July 27, 2020
In June, the Alabama Supreme Court issued its Opinion in Stiff v. Equivest Financial, LLC, in which it held that a 2013 Bessemer tax sale occurring inside the Probate Courtroom — and not on the front steps of the courthouse — was void. Because the opinion potentially invalidated tax sales in numerous Alabama Counties, Nelson Mullins filed a “Friend of the Court” brief on behalf of the National Tax Lien Association urging the Court to reconsider its decision. The Amicus Brief is available here.
In the brief, Nelson Mullins argues for the NTLA that the Justices should reconsider their original opinion because that opinion misinterpreted Alabama Code Section 40-10-15 and failed to consider the impacts on Alabama’s Counties and its residents. The brief argues that the Court should have interpreted Alabama’s tax sale statute to impose a requirement that the tax sale be open to the public for competitive bidding instead of imposing a requirement that the tax sale be held in a particular physical location as the Court originally ruled. To further this argument, the brief traces the current tax sale statute all the way back to the first property tax collection statute passed in the Mississippi Territory in 1799 before Alabama became a State in 1819. The brief also urges the Supreme Court to consider the impact its decision voiding large numbers of tax sales will likely have on the overall tax base given the wide range of direct and indirect benefits tax sale purchasers provide to Alabama’s Counties each year.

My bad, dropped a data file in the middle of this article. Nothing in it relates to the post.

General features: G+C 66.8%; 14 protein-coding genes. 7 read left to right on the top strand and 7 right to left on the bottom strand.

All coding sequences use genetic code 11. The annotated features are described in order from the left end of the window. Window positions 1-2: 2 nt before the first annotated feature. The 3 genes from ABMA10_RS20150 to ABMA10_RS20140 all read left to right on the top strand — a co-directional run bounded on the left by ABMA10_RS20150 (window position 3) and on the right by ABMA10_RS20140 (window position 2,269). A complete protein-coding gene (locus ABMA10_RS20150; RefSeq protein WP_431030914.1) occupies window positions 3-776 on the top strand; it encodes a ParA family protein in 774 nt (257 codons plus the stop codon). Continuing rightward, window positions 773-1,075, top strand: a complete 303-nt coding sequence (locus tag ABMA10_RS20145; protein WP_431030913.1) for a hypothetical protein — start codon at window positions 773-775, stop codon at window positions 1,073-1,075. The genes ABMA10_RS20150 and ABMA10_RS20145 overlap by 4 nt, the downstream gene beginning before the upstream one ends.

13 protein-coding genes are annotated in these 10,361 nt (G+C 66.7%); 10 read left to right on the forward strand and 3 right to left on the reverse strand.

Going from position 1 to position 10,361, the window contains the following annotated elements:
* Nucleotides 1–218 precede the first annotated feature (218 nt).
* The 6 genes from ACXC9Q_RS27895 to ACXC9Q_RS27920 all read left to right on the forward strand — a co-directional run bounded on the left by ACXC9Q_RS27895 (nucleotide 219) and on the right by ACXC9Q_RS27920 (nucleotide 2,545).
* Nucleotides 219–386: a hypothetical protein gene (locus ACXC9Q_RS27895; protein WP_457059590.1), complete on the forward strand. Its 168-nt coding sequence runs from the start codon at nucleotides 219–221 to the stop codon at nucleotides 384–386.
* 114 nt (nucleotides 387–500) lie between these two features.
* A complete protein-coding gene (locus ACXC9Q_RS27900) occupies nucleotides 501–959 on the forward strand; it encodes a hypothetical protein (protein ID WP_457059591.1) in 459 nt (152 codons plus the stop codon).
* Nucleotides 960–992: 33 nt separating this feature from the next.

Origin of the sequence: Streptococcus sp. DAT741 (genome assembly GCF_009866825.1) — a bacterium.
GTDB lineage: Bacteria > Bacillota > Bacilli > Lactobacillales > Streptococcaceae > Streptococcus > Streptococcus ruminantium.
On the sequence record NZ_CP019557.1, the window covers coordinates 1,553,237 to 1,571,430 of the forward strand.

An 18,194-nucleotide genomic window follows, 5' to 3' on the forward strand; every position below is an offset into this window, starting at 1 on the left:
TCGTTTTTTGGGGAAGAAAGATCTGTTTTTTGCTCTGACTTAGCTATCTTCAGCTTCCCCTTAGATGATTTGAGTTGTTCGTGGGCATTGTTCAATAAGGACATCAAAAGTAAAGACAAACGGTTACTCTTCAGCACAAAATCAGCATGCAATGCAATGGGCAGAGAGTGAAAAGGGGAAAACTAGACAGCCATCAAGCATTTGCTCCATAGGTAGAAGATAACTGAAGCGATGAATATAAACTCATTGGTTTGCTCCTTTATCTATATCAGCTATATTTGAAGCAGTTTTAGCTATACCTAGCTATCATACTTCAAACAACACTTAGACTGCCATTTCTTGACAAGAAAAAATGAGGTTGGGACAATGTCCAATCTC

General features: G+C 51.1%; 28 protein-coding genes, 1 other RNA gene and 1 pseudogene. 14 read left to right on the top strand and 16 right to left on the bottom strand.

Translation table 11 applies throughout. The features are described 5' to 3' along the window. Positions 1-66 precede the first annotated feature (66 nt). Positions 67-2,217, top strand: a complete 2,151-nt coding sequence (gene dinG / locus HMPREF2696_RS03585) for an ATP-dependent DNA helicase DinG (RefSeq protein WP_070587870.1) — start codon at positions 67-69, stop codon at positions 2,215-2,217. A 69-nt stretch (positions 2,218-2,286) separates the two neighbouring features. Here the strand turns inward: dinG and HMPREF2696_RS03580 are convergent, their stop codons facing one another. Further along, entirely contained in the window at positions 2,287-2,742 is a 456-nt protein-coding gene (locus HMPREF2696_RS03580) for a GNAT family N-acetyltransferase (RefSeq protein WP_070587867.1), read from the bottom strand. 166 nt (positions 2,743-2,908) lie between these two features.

The NTLA is the primary national organization advancing the legislative, regulatory, business, public relations, and educational interests of the tax lien and tax deed industry. The NTLA was incorporated in 1997 as a non-profit business league under 26 U.S.C. § 501(c)(6) to represent all industry participants, public and private. The NTLA and Nelson Mullins worked together to try to convince the Court to grant rehearing in the case because of the potential negative impacts the Court’s original opinion would have on the entire industry. Nelson Mullins is a member of the NTLA and was excited to be able to help the Association share its views in this important case.
Founded in 1897, Nelson Mullins represents individuals and companies in all aspects of the tax lien and deed industry. If you have questions about the Firm’s work with the NTLA or how the Alabama Supreme Court’s decision may impact tax sales across Alabama, please contact Matt Abee, Randy Saunders, Greg Taube, or Megan Ware-Fitzgerald from the Tax Lien Resolution and Litigation Team at Nelson Mullins Riley & Scarborough LLP.
These materials have been prepared for informational purposes only and are not legal advice. This information is not intended to create, and receipt of it does not constitute, an attorney-client relationship. Internet subscribers and online readers should not act upon this information without seeking professional counsel.